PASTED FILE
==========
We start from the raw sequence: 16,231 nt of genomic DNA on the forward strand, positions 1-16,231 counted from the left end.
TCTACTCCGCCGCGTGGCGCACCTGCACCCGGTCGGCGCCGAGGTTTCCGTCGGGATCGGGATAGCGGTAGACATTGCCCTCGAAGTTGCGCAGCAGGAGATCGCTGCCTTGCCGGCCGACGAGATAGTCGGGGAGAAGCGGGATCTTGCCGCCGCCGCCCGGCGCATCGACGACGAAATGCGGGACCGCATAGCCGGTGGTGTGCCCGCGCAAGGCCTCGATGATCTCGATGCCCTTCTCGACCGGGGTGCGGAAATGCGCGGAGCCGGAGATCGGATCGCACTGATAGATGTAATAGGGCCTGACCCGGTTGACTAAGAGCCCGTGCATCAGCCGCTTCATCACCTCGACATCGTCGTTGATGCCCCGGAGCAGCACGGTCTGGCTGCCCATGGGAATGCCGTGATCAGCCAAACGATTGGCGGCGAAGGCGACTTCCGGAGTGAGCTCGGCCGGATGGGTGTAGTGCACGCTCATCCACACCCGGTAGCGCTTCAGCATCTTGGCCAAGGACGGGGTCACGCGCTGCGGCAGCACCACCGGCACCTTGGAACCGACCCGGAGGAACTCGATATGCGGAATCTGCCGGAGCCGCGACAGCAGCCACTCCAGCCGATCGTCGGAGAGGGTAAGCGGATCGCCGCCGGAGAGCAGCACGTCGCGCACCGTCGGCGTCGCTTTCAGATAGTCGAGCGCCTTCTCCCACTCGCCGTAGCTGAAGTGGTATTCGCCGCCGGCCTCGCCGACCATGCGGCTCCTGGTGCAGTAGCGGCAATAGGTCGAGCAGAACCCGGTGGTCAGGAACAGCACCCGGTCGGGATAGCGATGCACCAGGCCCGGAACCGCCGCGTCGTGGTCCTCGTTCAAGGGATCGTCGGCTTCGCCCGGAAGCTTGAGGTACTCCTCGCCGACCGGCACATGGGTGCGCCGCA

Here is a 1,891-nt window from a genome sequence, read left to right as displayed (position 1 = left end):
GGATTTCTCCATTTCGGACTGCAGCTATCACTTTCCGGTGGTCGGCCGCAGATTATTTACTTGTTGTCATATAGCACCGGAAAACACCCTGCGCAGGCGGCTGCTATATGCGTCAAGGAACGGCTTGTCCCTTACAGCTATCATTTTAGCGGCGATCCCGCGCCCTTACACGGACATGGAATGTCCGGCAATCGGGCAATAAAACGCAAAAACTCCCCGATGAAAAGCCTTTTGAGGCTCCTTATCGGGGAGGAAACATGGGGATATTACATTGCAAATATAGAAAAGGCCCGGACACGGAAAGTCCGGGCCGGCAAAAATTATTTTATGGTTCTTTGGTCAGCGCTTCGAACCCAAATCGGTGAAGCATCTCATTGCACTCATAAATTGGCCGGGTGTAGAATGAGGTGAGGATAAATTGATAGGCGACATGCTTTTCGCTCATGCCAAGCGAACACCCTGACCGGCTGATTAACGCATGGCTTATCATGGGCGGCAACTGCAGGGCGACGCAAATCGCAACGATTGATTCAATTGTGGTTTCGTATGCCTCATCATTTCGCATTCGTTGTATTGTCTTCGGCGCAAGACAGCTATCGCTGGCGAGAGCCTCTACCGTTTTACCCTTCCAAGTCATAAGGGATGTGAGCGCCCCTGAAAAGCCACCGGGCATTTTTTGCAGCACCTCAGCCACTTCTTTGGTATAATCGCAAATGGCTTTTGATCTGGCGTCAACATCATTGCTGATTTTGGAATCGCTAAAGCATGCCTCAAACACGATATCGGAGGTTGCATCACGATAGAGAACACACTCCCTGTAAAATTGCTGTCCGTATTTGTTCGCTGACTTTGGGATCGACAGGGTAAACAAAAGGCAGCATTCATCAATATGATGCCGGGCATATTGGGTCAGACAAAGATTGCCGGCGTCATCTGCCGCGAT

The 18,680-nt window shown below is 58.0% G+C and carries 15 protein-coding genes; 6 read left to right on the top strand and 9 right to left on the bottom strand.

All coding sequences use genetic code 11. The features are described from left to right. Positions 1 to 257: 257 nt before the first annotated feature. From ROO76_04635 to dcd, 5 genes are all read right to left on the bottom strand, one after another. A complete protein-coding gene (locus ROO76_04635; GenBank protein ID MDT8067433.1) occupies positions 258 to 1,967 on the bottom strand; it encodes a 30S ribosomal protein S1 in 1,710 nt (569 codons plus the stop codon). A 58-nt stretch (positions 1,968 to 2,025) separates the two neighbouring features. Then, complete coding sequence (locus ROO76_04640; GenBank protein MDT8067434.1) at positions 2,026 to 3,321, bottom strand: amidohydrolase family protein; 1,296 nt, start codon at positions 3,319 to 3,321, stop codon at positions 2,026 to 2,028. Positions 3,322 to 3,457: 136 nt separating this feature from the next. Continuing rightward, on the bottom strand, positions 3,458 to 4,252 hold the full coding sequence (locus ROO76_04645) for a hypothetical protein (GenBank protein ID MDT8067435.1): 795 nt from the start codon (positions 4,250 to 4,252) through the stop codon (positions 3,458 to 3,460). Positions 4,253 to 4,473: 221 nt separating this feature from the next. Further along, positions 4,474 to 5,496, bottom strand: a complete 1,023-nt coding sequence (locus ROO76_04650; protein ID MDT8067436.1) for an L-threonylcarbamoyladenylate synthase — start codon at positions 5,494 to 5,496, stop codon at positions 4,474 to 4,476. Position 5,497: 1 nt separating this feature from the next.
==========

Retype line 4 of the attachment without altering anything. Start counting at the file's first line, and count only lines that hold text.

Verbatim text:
GGATTTCTCCATTTCGGACTGCAGCTATCACTTTCCGGTGGTCGGCCGCAGATTATTTACTTGTTGTCATATAGCACCGGAAAACACCCTGCGCAGGCGGCTGCTATATGCGTCAAGGAACGGCTTGTCCCTTACAGCTATCATTTTAGCGGCGATCCCGCGCCCTTACACGGACATGGAATGTCCGGCAATCGGGCAATAAAACGCAAAAACTCCCCGATGAAAAGCCTTTTGAGGCTCCTTATCGGGGAGGAAACATGGGGATATTACATTGCAAATATAGAAAAGGCCCGGACACGGAAAGTCCGGGCCGGCAAAAATTATTTTATGGTTCTTTGGTCAGCGCTTCGAACCCAAATCGGTGAAGCATCTCATTGCACTCATAAATTGGCCGGGTGTAGAATGAGGTGAGGATAAATTGATAGGCGACATGCTTTTCGCTCATGCCAAGCGAACACCCTGACCGGCTGATTAACGCATGGCTTATCATGGGCGGCAACTGCAGGGCGACGCAAATCGCAACGATTGATTCAATTGTGGTTTCGTATGCCTCATCATTTCGCATTCGTTGTATTGTCTTCGGCGCAAGACAGCTATCGCTGGCGAGAGCCTCTACCGTTTTACCCTTCCAAGTCATAAGGGATGTGAGCGCCCCTGAAAAGCCACCGGGCATTTTTTGCAGCACCTCAGCCACTTCTTTGGTATAATCGCAAATGGCTTTTGATCTGGCGTCAACATCATTGCTGATTTTGGAATCGCTAAAGCATGCCTCAAACACGATATCGGAGGTTGCATCACGATAGAGAACACACTCCCTGTAAAATTGCTGTCCGTATTTGTTCGCTGACTTTGGGATCGACAGGGTAAACAAAAGGCAGCATTCATCAATATGATGCCGGGCATATTGGGTCAGACAAAGATTGCCGGCGTCATCTGCCGCGAT